At least I was there for the last win.
As most of us sit here punch drunk, wondering how the hell the Florida Marlins left the New York Mets flat on their backs for the second year in a row, bounced out of a postseason we were sure they were meant to play in, I’m still thinking about Saturday. Because that afternoon, in the rain and cold, we all saw the last heroic performance there will ever be at Shea Stadium.
Sunday’s 4-2 loss to the Marlins ended the Mets postseason bid on the last day of the season, but that’s not what the Marlins killed. The story of that day was the end of Shea Stadium.
Last week, we waved goodbye to Yankee Stadium. A parade of Bronx legends rolled into New York and ESPN ran specials all day recounting everything that ever happened in the House That Ruth Built. A friend told me Yankee Stadium deserved the praise and adoration, saying it bred a culture of champions and legends to which Shea just couldn’t measure up, that Shea deserved to go quietly in the massive, pinstriped shadow of the Yankee legend.
Yankees fan and fellow Around the Dorm contributor Pat Lavery wrote last week: “For 85 years, we were the luckiest fans on earth.” Well Pat, for 45 years we Mets faithful were the greatest fans on earth, hanging around through some of the most infuriating and spectacular moments in National League history.
Johan Santana’s gem Saturday was the last in a long line of terrific performances in Shea history. So, with all due respect to Yankees fans everywhere, I’m going to sing Shea’s swan song and remind everyone Yankee Stadium wasn’t the only ballpark in New York with a storied past.
In 1969, Shea was host to one of the greatest underdog stories in baseball history. Just prior to the advent of the “You Gotta Believe” years, the “Miracle Mets” won 38 of their last 49 games to stun the Cubs and claim their first NL East pennant. Dismissed as an afterthought in the National League Championship Series, they upended a Hank Aaron-led Atlanta Braves squad and found a way into the World Series where they shocked the Orioles in five games to give Shea its first world title.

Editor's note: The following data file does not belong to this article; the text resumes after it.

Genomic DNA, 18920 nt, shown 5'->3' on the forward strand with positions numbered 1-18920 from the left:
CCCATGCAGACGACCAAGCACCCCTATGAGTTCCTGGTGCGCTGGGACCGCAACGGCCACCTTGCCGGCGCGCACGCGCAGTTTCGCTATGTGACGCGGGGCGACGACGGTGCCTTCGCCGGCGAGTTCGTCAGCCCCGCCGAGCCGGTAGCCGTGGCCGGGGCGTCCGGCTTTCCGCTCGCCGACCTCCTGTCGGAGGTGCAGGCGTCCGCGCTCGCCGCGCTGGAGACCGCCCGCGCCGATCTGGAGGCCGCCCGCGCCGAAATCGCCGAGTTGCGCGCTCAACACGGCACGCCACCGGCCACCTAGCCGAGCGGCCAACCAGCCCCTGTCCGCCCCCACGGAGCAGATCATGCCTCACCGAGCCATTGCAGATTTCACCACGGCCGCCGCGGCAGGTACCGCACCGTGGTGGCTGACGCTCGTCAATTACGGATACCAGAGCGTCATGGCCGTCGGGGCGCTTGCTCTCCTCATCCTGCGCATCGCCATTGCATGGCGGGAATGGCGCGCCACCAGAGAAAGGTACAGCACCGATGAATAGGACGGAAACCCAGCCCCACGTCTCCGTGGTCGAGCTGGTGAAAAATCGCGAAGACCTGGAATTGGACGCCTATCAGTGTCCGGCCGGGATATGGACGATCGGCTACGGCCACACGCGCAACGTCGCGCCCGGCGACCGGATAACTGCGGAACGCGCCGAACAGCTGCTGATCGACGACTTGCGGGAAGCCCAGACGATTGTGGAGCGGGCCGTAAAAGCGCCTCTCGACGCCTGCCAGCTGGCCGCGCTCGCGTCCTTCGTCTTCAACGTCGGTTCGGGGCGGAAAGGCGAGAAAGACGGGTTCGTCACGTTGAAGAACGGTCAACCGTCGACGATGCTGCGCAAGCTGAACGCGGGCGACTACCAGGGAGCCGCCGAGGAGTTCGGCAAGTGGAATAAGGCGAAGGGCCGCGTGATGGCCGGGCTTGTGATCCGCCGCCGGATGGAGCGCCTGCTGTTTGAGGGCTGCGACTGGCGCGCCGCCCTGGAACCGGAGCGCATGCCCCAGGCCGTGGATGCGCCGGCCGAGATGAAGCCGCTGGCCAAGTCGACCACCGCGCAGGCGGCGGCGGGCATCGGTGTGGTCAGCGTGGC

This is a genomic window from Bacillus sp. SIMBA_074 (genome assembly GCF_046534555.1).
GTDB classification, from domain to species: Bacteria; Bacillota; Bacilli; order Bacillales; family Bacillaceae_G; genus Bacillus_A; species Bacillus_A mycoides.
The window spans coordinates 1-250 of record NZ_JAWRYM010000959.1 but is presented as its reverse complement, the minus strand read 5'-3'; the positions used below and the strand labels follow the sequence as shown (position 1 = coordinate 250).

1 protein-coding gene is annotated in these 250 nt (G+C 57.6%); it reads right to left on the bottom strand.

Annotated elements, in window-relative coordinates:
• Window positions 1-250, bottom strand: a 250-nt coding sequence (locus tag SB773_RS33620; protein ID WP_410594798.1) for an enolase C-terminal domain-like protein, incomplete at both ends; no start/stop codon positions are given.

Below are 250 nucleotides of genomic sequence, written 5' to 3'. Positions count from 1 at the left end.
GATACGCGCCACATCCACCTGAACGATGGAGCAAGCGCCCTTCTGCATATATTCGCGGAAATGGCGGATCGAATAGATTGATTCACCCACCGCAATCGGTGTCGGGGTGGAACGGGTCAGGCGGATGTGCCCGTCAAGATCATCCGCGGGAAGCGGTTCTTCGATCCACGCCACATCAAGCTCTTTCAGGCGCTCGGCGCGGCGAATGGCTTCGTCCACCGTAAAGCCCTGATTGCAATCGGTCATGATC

Bill Buckner came into town 17 years later in one of the most infamous moments in MLB history. Down 5-3 in the bottom of the 10th inning and 3-2 in the World Series, the Mets cut the lead to one, but Mookie Wilson found himself behind 0-2 in the count. One strike away from elimination, Wilson stepped out of the way as a wild pitch allowed the tying run to score. Three pitches later, Wilson tapped a ground ball up the first-base line and – in the words of fabled sports announcer Vin Scully – “It gets through Buckner! And the Mets win it.”
But history came during our lifetimes, too. Only at Shea could we have something called the “Grand Slam Single.” During the high point of a series the Amazins’ would go on to lose, third baseman Robin Ventura rocketed a 2-1 pitch out of the park, shattering a 3-3 tie. The huge hit kept the Mets’ comeback alive (they were trailing the Braves in the NLCS 3-1), but in one of those wacky early autumn Queens instances, a mob of Ventura’s teammates stopped him from rounding first, and the homer was ruled a single.
And what about “The Catch?” Not the David Tyree Patriot-killing-trap-it-against-your-helmet catch. I’m talking about Endy Chavez throwing 75 percent of his body over the left field wall in Game 7 of the 2006 NLCS to rob Scott Rolen of a two-run shot. The play longtime Met broadcaster Gary Cohen called “the play of the year, maybe the play of the franchise’s history.”
You can say Shea’s history doesn’t “stack up” to that place in the Bronx, but you can’t doubt its soul. You can’t doubt the slew of guys and gals in the literal cheap seats with me Saturday afternoon, ignoring the rain as Santana finished a marvelous outing on three days’ rest, blanking the Marlins to keep the Mets’ playoff pulse alive. There’s no place else where a slow-moving parade of sweaty, tired New Yorkers would shamble toward the 7 train screaming “Let’s Go Mets” a half-hour after Santana threw his last pitch, no place else where complete strangers would huddle around a few cell phones to check up on the Cubs-Brewers game as the 7 snaked its way back toward Times Square, dueling chants of “Let’s Go Mets/Let’s Go Cubs.”
At least I saw the last win. I saw the last group of Mets fans leave Shea excited, crazed and hopeful. I saw everything Shea ever was over 45 years come together in about 45 seconds.
James Queally can be reached at